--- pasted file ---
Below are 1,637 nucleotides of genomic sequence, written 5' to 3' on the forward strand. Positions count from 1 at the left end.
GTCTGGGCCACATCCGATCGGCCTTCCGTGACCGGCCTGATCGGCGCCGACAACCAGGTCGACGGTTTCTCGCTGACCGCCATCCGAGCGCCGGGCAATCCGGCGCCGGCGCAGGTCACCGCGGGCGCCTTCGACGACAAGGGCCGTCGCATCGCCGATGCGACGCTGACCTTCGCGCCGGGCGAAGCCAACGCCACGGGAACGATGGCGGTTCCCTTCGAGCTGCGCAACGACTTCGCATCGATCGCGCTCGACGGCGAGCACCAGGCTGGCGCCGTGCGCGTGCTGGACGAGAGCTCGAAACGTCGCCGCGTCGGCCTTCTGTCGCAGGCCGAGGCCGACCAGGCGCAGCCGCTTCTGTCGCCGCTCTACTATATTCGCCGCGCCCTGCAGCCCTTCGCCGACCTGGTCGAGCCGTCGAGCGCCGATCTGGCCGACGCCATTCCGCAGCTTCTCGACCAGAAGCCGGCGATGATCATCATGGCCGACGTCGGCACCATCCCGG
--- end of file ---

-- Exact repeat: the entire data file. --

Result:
Below are 1,637 nucleotides of genomic sequence, written 5' to 3' on the forward strand. Positions count from 1 at the left end.
GTCTGGGCCACATCCGATCGGCCTTCCGTGACCGGCCTGATCGGCGCCGACAACCAGGTCGACGGTTTCTCGCTGACCGCCATCCGAGCGCCGGGCAATCCGGCGCCGGCGCAGGTCACCGCGGGCGCCTTCGACGACAAGGGCCGTCGCATCGCCGATGCGACGCTGACCTTCGCGCCGGGCGAAGCCAACGCCACGGGAACGATGGCGGTTCCCTTCGAGCTGCGCAACGACTTCGCATCGATCGCGCTCGACGGCGAGCACCAGGCTGGCGCCGTGCGCGTGCTGGACGAGAGCTCGAAACGTCGCCGCGTCGGCCTTCTGTCGCAGGCCGAGGCCGACCAGGCGCAGCCGCTTCTGTCGCCGCTCTACTATATTCGCCGCGCCCTGCAGCCCTTCGCCGACCTGGTCGAGCCGTCGAGCGCCGATCTGGCCGACGCCATTCCGCAGCTTCTCGACCAGAAGCCGGCGATGATCATCATGGCCGACGTCGGCACCATCCCGG